Irritable bowel syndrome (IBS) is a common but poorly understood disorder that causes a variety of bowel symptoms including abdominal pain, diarrhea and/or constipation, bloating, gassiness and cramping. While these symptoms may be caused by a number of different bowel diseases, IBS is usually diagnosed only after your doctor has ruled out the possibility of a more serious problem. The severity of the disorder varies from person to person. Some patients experience intermittent symptoms that are just mildly annoying, while others may have such severe daily bowel problems that IBS affects their ability to work, sleep and enjoy life. In addition, symptoms may change over time, such a that an individual may have severe symptoms for a several weeks and then feel well for months, or even years. Most people are never cured of IBS, but the disorder is not related to and does not progress to any other disease, such as ulcerative colitis or colon cancer.
IBS usually starts in early adulthood, and affects twice as many women as men. Approximately 10 to 20 percent of the population suffers from IBS, but at least half of all people with the condition never seek medical care for their symptoms. IBS also has been called irritable colon, spastic colon, mucous colitis and functional bowel disease.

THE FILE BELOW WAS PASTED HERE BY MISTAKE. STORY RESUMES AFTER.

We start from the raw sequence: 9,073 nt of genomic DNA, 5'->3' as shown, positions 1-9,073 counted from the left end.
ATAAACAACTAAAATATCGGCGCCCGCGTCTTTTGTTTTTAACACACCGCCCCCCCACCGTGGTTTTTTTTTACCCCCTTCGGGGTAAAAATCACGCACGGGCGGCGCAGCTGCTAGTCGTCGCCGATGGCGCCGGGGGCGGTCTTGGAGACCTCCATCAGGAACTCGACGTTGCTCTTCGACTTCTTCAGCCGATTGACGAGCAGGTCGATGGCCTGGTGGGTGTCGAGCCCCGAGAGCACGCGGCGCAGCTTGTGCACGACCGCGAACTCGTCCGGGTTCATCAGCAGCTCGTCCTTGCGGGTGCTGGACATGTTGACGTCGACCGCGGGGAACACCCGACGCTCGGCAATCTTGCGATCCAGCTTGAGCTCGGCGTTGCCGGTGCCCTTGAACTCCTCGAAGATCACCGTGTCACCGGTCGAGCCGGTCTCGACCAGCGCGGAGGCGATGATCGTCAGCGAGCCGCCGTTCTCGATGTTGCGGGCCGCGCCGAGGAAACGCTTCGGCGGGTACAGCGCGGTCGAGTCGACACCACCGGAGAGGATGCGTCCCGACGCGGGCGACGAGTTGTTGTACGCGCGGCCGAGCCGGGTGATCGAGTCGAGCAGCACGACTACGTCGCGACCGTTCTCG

No one knows what causes IBS. It has been called a functional illness because doctors cannot easily identify specific problems with the structure or function of the bowel that produce the symptoms of IBS. Some studies suggest that in people with IBS, the nerves and muscles of the colon may be hypersensitive. This means that normal movement of food and gas through the colon causes greater-than-usual pain, intestinal spasms and an irregular patter of bowel movements.
In the past, it was thought that stress might cause IBS, or that the symptoms were "all in the head" of the patient. That is no longer the case. Physicians understand that stress does not cause IBS, although it can sometimes worsen symptoms, increase the perception of pain or precipitate a bout.
People with IBS may have some or all of these symptoms:
- Abdominal pain, discomfort or cramping, usually relieved after a bowel movement. Pain can be mild or severe.
- Periods of diarrhea, constipation or alternating diarrhea and constipation.
- Bloating, gassiness, or a feeling of having a distended abdomen.
- Mucus in bowel movements.
- Feeling as though a bowel movement is incomplete, that you haven't had total evacuation.
- In extreme cases, nausea, dizziness or fainting along with the above symptoms.